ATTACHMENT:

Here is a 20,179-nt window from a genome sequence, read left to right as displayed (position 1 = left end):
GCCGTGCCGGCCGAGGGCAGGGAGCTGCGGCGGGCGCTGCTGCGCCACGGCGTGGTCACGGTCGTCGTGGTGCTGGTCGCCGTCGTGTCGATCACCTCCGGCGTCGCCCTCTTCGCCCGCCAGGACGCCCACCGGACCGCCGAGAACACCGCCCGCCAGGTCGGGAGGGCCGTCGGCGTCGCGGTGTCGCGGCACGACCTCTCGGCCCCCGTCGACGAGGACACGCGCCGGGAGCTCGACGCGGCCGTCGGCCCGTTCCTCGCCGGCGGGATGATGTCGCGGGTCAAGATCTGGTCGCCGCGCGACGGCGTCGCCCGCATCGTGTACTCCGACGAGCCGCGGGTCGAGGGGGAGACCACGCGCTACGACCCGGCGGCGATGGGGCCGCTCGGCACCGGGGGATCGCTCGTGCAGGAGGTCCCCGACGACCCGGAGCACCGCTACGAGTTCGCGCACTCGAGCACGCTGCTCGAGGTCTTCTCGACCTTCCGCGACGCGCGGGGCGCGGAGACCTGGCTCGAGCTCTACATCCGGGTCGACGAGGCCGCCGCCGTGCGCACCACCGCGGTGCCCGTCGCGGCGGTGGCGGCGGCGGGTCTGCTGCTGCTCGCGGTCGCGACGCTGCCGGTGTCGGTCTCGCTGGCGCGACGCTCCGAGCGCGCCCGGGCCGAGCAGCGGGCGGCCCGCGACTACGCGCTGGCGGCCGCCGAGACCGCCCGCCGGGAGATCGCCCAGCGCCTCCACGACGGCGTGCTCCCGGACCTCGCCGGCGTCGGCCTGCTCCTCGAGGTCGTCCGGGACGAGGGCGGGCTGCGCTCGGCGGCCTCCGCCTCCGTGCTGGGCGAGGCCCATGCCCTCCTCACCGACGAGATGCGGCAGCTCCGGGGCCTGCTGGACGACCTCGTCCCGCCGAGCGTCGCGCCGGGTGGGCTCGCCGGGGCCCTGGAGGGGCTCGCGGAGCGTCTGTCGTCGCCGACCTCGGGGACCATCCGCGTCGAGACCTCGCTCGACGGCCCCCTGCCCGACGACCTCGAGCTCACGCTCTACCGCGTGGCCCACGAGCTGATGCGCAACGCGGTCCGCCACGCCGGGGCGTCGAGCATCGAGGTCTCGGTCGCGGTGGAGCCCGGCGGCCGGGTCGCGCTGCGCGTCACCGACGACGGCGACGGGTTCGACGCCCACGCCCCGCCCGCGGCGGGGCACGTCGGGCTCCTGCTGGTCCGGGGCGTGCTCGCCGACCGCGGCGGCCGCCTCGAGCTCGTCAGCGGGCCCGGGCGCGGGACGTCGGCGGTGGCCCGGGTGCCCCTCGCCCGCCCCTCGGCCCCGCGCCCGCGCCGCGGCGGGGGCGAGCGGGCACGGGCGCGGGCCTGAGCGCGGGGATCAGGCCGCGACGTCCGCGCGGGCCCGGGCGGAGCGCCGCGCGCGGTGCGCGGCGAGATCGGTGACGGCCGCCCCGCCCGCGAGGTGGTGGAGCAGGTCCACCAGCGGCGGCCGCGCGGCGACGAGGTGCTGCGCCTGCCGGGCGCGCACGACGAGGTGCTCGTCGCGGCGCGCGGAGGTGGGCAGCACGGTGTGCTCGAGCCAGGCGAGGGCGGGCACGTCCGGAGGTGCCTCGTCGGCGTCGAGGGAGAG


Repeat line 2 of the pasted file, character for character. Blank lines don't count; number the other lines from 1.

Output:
GCCGTGCCGGCCGAGGGCAGGGAGCTGCGGCGGGCGCTGCTGCGCCACGGCGTGGTCACGGTCGTCGTGGTGCTGGTCGCCGTCGTGTCGATCACCTCCGGCGTCGCCCTCTTCGCCCGCCAGGACGCCCACCGGACCGCCGAGAACACCGCCCGCCAGGTCGGGAGGGCCGTCGGCGTCGCGGTGTCGCGGCACGACCTCTCGGCCCCCGTCGACGAGGACACGCGCCGGGAGCTCGACGCGGCCGTCGGCCCGTTCCTCGCCGGCGGGATGATGTCGCGGGTCAAGATCTGGTCGCCGCGCGACGGCGTCGCCCGCATCGTGTACTCCGACGAGCCGCGGGTCGAGGGGGAGACCACGCGCTACGACCCGGCGGCGATGGGGCCGCTCGGCACCGGGGGATCGCTCGTGCAGGAGGTCCCCGACGACCCGGAGCACCGCTACGAGTTCGCGCACTCGAGCACGCTGCTCGAGGTCTTCTCGACCTTCCGCGACGCGCGGGGCGCGGAGACCTGGCTCGAGCTCTACATCCGGGTCGACGAGGCCGCCGCCGTGCGCACCACCGCGGTGCCCGTCGCGGCGGTGGCGGCGGCGGGTCTGCTGCTGCTCGCGGTCGCGACGCTGCCGGTGTCGGTCTCGCTGGCGCGACGCTCCGAGCGCGCCCGGGCCGAGCAGCGGGCGGCCCGCGACTACGCGCTGGCGGCCGCCGAGACCGCCCGCCGGGAGATCGCCCAGCGCCTCCACGACGGCGTGCTCCCGGACCTCGCCGGCGTCGGCCTGCTCCTCGAGGTCGTCCGGGACGAGGGCGGGCTGCGCTCGGCGGCCTCCGCCTCCGTGCTGGGCGAGGCCCATGCCCTCCTCACCGACGAGATGCGGCAGCTCCGGGGCCTGCTGGACGACCTCGTCCCGCCGAGCGTCGCGCCGGGTGGGCTCGCCGGGGCCCTGGAGGGGCTCGCGGAGCGTCTGTCGTCGCCGACCTCGGGGACCATCCGCGTCGAGACCTCGCTCGACGGCCCCCTGCCCGACGACCTCGAGCTCACGCTCTACCGCGTGGCCCACGAGCTGATGCGCAACGCGGTCCGCCACGCCGGGGCGTCGAGCATCGAGGTCTCGGTCGCGGTGGAGCCCGGCGGCCGGGTCGCGCTGCGCGTCACCGACGACGGCGACGGGTTCGACGCCCACGCCCCGCCCGCGGCGGGGCACGTCGGGCTCCTGCTGGTCCGGGGCGTGCTCGCCGACCGCGGCGGCCGCCTCGAGCTCGTCAGCGGGCCCGGGCGCGGGACGTCGGCGGTGGCCCGGGTGCCCCTCGCCCGCCCCTCGGCCCCGCGCCCGCGCCGCGGCGGGGGCGAGCGGGCACGGGCGCGGGCCTGAGCGCGGGGATCAGGCCGCGACGTCCGCGCGGGCCCGGGCGGAGCGCCGCGCGCGGTGCGCGGCGAGATCGGTGACGGCCGCCCCGCCCGCGAGGTGGTGGAGCAGGTCCACCAGCGGCGGCCGCGCGGCGACGAGGTGCTGCGCCTGCCGGGCGCGCACGACGAGGTGCTCGTCGCGGCGCGCGGAGGTGGGCAGCACGGTGTGCTCGAGCCAGGCGAGGGCGGGCACGTCCGGAGGTGCCTCGTCGGCGTCGAGGGAGAG